3. And binds up their wounds. Oh, what a blessed God He is, thus to interest Himself in the sorrows of mankind, to give His infinite mind and heart to this wondrous work of healing the wounds of our lost humanity! You see, it is thus that the Lord builds up Jerusalem. The two verses are the complement of each other. "The Lord does build up Jerusa-lem"—with what? Outcasts, broken hearts and wounded spirits! Many of the stones that God puts into His great Temple are such as men would exclude. Broken hearts and bruised spirits that look as if they never could have any strength in them, God uses in building up His Church. What a wonderful leap it is from this third verse to the next!
4. He counts the number of the stars; He calls them all by their names. There is as much grandeur and glory in His compassion as in His Omniscience! To bind up wounds is as God-like a work as to count the stars. God does both, taking, perhaps, a greater delight in the first than in the second. There is not a star in the Church's firmament to which God has not given the light! He knows the number of His shining ones and He keeps their light burning—their names are all in the Lamb's Book of Life.
5. 6. Great is our Lord, and of great power: His understanding is infinite. The LORD lifts up the meek. That is the Lord's usual way—those that are down, He raises. But—
6. He casts the wicked down to the ground. This is what God is always doing—lifting up and overturning—putting people and things in their right places.
7. Sing to the LORD with thanksgiving; sing praise upon the harp to our God. False gods have been served with discordant yells and cries of agony, but our God is to be worshipped with songs of thanksgiving. Think not that He desires you to come before Him with groans and moans—He will hear them if they are sincere—but He would have you raise your hearts to something higher and better.
8. Who covers the Heaven with clouds. Little children do not think that is a matter for gratitude. They are sorry to see the clouds and the rain, but wise men know how filled with blessing are the clouds God sends. It is even so in Providence and Grace.
8. Who prepares rain for the earth, who makes grass to grow upon the mountains. For every blade of grass, we ought to thank and praise the Lord! If He is a benefactor who makes two blades of grass grow where only one grew before, what a Benefactor must He be who makes all the blades of grass grow, without whom there would be none at all! Even on the mountains, where it may be that we have no cattle, yet there are wild creatures that must be fed, so the Lord makes the grass grow there, too! We are often selfish and we talk of things being useless if they are of no use to us. Are there no other living things, then, but men? And is God only to care for those animals which most of all rebel against Him? Let us think differently of this matter and bless the Lord for even the grass that grows on the waste places, where only the chamois or the wild gazelle will feed, for they, too, have their purpose to fulfill in God's sight.
9. He gives the beast his food, and the young ravens which cry. Unclean creatures though they are, God feeds them. We have known people have only one bird in a cage and yet forget to feed it. But God has myriads of birds, millions of beasts and innumerable fishes, yet they are not starved. The commissary of God never fails! My Soul, will He not feed you? If He hears ravens, will He not hear your cry?
10. He delights not in the strength of the horse. He takes not pleasure in the legs of a man. Man boasts of his strength and he looks at his fine horse and glories in its strength. But God has something higher and better than sinew and muscle to boast about.
11. The LORD takes pleasure in them that fear Him. That is His joy. As a man is proud of his horse, or of the muscles which enable him to run swiftly, so God takes delight in those that fear Him—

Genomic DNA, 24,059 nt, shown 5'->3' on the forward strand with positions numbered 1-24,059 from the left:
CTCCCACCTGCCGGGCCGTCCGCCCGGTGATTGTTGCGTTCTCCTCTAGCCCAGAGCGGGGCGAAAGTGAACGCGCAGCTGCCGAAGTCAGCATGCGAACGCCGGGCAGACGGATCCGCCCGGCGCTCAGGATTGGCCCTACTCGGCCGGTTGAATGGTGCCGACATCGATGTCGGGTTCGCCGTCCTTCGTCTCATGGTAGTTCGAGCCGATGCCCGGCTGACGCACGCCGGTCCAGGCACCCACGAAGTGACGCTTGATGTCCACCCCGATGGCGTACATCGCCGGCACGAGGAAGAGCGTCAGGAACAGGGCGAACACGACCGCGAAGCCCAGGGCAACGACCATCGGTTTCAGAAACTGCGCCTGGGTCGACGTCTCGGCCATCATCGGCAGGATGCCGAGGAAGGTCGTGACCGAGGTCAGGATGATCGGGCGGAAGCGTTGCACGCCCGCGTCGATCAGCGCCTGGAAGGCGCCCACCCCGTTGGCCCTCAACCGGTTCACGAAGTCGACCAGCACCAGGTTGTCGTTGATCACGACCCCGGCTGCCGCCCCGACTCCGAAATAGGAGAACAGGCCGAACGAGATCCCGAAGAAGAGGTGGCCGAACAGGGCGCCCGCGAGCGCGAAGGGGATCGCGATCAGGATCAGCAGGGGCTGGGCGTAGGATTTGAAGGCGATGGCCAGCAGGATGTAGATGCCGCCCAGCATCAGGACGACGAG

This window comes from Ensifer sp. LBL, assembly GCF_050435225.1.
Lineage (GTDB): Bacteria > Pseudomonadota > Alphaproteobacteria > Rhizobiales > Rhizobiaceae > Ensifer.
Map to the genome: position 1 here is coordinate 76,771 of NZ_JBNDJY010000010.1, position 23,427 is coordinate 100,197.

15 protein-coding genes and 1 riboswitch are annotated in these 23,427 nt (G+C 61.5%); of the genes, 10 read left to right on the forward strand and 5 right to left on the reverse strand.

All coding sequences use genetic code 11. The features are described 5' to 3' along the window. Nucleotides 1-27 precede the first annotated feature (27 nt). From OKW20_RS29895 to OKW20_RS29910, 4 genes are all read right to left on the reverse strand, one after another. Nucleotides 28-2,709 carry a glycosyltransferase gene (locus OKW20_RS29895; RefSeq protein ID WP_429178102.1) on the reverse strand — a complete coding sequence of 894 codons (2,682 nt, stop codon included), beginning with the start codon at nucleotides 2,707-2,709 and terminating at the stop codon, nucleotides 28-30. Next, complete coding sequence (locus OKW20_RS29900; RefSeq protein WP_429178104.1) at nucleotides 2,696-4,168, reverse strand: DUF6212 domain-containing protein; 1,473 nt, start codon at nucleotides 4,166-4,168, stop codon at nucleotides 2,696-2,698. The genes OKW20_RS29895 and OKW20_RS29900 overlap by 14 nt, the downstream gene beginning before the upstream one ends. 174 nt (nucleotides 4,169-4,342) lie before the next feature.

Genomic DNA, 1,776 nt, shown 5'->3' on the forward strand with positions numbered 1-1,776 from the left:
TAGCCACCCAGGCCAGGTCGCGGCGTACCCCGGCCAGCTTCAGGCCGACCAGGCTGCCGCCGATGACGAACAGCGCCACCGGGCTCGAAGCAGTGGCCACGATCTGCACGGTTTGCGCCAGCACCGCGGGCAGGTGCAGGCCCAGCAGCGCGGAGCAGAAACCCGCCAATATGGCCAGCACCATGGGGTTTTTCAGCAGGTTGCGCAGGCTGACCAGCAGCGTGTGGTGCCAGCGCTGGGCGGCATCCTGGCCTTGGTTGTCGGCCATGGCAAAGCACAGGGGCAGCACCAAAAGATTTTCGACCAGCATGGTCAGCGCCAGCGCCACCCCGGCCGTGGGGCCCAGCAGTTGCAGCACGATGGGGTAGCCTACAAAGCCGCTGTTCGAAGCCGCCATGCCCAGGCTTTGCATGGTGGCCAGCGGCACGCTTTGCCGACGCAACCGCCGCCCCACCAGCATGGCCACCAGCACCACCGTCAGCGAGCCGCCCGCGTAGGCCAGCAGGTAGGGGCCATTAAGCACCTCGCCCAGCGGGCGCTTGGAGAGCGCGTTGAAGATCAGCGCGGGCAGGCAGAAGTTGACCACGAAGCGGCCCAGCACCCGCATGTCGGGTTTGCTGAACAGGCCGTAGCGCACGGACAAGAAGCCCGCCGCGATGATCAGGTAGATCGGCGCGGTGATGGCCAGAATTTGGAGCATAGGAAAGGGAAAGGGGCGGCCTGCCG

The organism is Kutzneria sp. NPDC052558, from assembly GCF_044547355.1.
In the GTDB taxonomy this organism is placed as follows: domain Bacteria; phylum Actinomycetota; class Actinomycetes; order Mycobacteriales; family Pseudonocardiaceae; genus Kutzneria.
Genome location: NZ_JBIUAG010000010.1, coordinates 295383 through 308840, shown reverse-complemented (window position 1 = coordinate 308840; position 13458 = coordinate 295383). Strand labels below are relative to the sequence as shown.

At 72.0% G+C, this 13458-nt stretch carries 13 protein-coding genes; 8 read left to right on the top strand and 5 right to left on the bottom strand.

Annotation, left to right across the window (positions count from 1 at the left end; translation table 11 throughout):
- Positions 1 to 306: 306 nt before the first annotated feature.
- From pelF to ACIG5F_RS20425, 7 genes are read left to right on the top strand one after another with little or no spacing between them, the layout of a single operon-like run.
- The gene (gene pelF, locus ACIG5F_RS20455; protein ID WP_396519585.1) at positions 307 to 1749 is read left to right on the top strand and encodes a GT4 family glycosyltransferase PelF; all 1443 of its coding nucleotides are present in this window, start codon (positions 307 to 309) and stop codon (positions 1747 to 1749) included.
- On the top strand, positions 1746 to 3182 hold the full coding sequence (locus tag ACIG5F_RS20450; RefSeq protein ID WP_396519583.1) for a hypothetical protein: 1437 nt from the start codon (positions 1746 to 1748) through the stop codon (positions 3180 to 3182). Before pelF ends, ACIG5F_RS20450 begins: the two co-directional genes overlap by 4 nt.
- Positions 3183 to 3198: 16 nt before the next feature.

11. In those that hope in His mercy. These are His jewels. These are His Glory.
12-14. Praise the LORD, O Jerusalem; praise your God, O Zion. For He has strengthened the bars of your gates; He has blessed your children within you. He makes peace in your borders. What a blessing this is, not only in a nation, but in a church! If you were ever members of a church where they seemed to quarrel punctually once every month, you would soon be sorry to be a professor of religion at all—but to live in a Church where brotherly love rules—this is a thing for which to praise the name of the Lord. "He makes peace in your borders"—
14. And fills you with the finest of the wheat. There is generally peace where there is plenty. Dogs fight when there are few bones. And when God's people are well fed, they do not so often quarrel with one another. If they are fed with the finest of the wheat, there will be peace in their borders.
15. 16. He sends forth His commandment upon earth: His Word runs very swiftly. He gives snow like wool. Light and fleecy, it covers the plants and protects them from the cold. The snow is a kind of garment to protect them from the frost.
16. He scatters the hoarfrost like ashes. You must often have been reminded of white ashes as you looked at the hoarfrost in the early morning.
17. He casts forth His ice like morsels. Hailstones, like little pieces of bread, broken off and scattered abroad,
17. Who can stand before His cold? In all this, the Lord is really fattening the soil and preparing food for man and beast in the coming spring and summer!
18. He sends out His word, and melts them. He has only to speak a word and the ice, the snow, the hoarfrost and every sign of winter will disappear—and we shall begin to swelter in the heat of summer!
18. He causes His wind to blow That is all—
18. And the waters flow. Ice saws and axes could not set free the frozen rivers but His wind, the very breath from the mouth of God, does it at once!
19. He shows His Word to Jacob, His statues and His judgments to Israel. And we have come into the place of Jacob and Israel, even we who have believed, for Abraham is the father of Believers and we are his spiritual seed according to the promise. So we have to bless God that He has showed to us His Word, His statutes and His judgments.
20. He has not dealt so with any nation. There are no other people who know the Lord as God's people do—and remember, they constitute one nation. We are Englishmen, perhaps, or Americans. That is a skin-deep distinction. But if we are in Christ, we are one family, we are of that one peculiar nation which, all over the world, is distinct from every other nation!
20. And as for His judgments, they have not known them. If they have been left in the dark, let us do all we can to carry or send the light of the Gospel to them! And as we think of the great things God has done for us, let us join in a joyful Hallelujah, as the Psalm ends—
20. Praise you the LORD.
|« Prev||Sermon 2462. The Known and the Unknown||Next »|
►Proofing disabled for this book
► Printer-friendly version